San Francisco, July 23, 2012 - "Machine Gun
Kelly," Al Capone, the "Birdman" - Alcatraz prison has had some
infamous residents on the craggy island known as "The Rock" in the
middle of San Francisco Bay.
Now, the prison is host to 1,300 solar panels, powering lights
and appliances that for three-quarters of a century were powered by
diesel fuel ferried across the bay.
The panels are part of an effort by the National Park
Service (NPS) and the U.S. Department of Energy's (DOE)
National Renewable Energy Laboratory (NREL) to bring clean energy
to national parks and landmarks.
Blackberries and honeysuckles still grace Alcatraz Island, and
black-crowned night herons and slender salamanders still circle
above and below. But diesel fuel use has been slashed, and that
means far less corrosion of pipes and smokestacks, and less
pollution in the bay.
Instead, a 307-kilowatt photovoltaic (PV) array sits on the roof
of the main Cellhouse building, attached to two 2,000-amp-hour
battery strings and an inverter plant.
The new 1,300-panel system produces close to 400,000
kilowatt-hours of electricity a year, reducing carbon dioxide (CO2)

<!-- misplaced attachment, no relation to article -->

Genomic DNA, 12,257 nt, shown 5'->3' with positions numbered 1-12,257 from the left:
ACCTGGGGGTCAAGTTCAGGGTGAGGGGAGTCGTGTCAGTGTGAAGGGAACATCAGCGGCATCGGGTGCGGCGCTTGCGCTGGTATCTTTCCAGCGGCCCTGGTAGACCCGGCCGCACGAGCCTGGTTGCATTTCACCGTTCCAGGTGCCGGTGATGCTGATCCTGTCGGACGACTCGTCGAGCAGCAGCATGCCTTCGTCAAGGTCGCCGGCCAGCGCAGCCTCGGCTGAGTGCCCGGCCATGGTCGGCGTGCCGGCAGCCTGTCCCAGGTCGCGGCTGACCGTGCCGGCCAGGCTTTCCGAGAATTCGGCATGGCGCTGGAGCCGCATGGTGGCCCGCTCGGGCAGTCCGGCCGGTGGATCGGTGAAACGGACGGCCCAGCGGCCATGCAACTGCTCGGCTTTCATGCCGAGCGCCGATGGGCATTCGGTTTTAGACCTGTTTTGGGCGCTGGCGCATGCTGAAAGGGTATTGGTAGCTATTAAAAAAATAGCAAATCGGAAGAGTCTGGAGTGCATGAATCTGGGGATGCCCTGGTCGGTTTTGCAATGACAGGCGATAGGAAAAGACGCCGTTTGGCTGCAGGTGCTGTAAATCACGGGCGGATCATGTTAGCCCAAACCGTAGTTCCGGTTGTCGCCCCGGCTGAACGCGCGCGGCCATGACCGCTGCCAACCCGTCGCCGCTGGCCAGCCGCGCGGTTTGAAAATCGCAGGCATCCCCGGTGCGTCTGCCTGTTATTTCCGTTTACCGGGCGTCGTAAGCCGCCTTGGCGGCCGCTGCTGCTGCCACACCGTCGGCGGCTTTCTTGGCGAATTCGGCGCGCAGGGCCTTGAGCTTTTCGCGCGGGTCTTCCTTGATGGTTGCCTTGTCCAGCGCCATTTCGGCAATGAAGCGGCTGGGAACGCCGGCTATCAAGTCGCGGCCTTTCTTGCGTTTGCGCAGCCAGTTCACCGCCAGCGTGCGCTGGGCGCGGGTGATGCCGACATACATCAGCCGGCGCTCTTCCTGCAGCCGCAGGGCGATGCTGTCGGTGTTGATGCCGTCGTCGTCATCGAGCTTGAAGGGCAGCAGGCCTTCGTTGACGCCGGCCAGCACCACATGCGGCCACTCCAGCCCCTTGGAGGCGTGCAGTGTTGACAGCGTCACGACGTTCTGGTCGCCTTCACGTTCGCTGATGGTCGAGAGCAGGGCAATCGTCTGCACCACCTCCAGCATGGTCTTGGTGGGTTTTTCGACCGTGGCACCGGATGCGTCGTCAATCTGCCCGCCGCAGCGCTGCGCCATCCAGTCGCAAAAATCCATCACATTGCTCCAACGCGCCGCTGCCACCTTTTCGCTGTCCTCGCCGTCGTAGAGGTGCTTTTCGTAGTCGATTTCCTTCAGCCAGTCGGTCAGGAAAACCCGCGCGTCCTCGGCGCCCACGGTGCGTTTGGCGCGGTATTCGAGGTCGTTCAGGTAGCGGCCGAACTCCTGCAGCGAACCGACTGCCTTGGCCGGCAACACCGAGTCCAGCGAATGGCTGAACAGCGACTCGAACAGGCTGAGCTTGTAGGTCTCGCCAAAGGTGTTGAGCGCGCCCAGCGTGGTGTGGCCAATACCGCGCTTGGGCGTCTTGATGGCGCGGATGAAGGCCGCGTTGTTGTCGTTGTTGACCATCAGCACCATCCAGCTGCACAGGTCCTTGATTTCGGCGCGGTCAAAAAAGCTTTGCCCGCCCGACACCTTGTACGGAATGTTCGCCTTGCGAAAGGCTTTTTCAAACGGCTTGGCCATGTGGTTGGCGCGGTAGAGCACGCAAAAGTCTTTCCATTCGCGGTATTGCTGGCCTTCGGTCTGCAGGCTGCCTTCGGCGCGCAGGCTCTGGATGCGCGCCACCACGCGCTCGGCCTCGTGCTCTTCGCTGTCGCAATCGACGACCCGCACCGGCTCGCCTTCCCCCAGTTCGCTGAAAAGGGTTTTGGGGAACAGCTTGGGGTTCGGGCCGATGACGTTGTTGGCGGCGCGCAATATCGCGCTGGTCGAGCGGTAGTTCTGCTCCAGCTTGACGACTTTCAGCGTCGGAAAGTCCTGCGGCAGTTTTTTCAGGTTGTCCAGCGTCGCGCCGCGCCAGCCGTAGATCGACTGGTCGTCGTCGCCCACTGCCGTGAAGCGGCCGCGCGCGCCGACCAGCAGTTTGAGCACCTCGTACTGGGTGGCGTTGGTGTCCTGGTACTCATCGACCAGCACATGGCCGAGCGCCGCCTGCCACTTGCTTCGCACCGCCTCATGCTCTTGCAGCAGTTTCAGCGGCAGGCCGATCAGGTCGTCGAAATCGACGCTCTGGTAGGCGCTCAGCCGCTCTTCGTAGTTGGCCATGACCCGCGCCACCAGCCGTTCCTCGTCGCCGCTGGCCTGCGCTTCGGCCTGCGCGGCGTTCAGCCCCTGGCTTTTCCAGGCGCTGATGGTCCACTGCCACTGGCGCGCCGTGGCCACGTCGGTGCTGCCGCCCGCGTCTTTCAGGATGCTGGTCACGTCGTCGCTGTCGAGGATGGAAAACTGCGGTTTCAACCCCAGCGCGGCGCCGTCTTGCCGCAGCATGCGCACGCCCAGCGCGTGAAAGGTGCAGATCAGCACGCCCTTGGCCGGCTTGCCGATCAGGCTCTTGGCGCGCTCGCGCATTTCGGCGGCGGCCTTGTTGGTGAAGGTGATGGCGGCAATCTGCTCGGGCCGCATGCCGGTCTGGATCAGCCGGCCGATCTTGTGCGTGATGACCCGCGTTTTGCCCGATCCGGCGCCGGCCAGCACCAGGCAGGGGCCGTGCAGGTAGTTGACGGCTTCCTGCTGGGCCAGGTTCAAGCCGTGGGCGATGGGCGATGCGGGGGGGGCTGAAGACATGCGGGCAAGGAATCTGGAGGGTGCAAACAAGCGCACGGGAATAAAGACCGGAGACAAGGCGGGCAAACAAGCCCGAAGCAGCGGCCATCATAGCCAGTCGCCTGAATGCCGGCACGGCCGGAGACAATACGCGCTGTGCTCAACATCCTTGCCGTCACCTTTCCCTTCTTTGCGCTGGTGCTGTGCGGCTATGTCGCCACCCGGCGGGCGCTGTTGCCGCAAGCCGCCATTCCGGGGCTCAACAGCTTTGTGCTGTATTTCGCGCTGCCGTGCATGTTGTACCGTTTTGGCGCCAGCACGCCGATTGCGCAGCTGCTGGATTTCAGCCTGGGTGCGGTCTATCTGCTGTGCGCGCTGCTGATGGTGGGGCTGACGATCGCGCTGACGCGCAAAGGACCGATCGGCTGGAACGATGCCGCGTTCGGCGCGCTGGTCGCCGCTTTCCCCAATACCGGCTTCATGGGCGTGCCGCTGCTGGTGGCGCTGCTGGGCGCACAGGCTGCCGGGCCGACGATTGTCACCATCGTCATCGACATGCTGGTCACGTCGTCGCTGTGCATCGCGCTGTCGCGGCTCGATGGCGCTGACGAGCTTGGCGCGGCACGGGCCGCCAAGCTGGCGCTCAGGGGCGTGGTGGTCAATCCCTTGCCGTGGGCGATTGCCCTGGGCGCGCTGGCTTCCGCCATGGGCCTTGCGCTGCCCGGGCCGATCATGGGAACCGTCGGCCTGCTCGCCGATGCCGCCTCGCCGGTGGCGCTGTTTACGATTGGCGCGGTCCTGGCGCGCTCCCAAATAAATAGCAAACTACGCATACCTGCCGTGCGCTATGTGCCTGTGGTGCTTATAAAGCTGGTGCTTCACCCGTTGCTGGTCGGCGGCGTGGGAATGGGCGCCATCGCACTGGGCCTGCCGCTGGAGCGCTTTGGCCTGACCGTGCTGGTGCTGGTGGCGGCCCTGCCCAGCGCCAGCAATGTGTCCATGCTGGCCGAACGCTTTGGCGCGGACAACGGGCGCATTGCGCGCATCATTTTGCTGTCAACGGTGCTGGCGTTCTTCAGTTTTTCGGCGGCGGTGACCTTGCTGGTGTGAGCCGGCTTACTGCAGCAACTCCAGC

emissions by about 337,000 kilograms a year and reducing the time
the generator runs from 100% to 40%.
The NPS also made some energy efficiency changes, such as better
light bulbs and changes in operation to reduce energy
A massive solar battery system helps power the island when the
sun doesn't shine - and it, too, is hidden from the view of the 1.4
million visitors the island and prison get each year.
The $3.6 million project was funded by the American Reinvestment
and Recovery Act - and, importantly, it is saving money. The cost
of transporting diesel fuel to the island (maintenance costs and
the price of the fuel itself) boosted the cost of electricity for
the island to about 76 cents a kilowatt-hour, said Andy Walker, a
senior engineer and task leader for design assistance in the
DOE Federal Energy Management Program (FEMP)
The PV project brings that cost to 71 cents a kilowatt-hour, and
that includes the capital costs of buying the solar panels and
erecting them on roofs.
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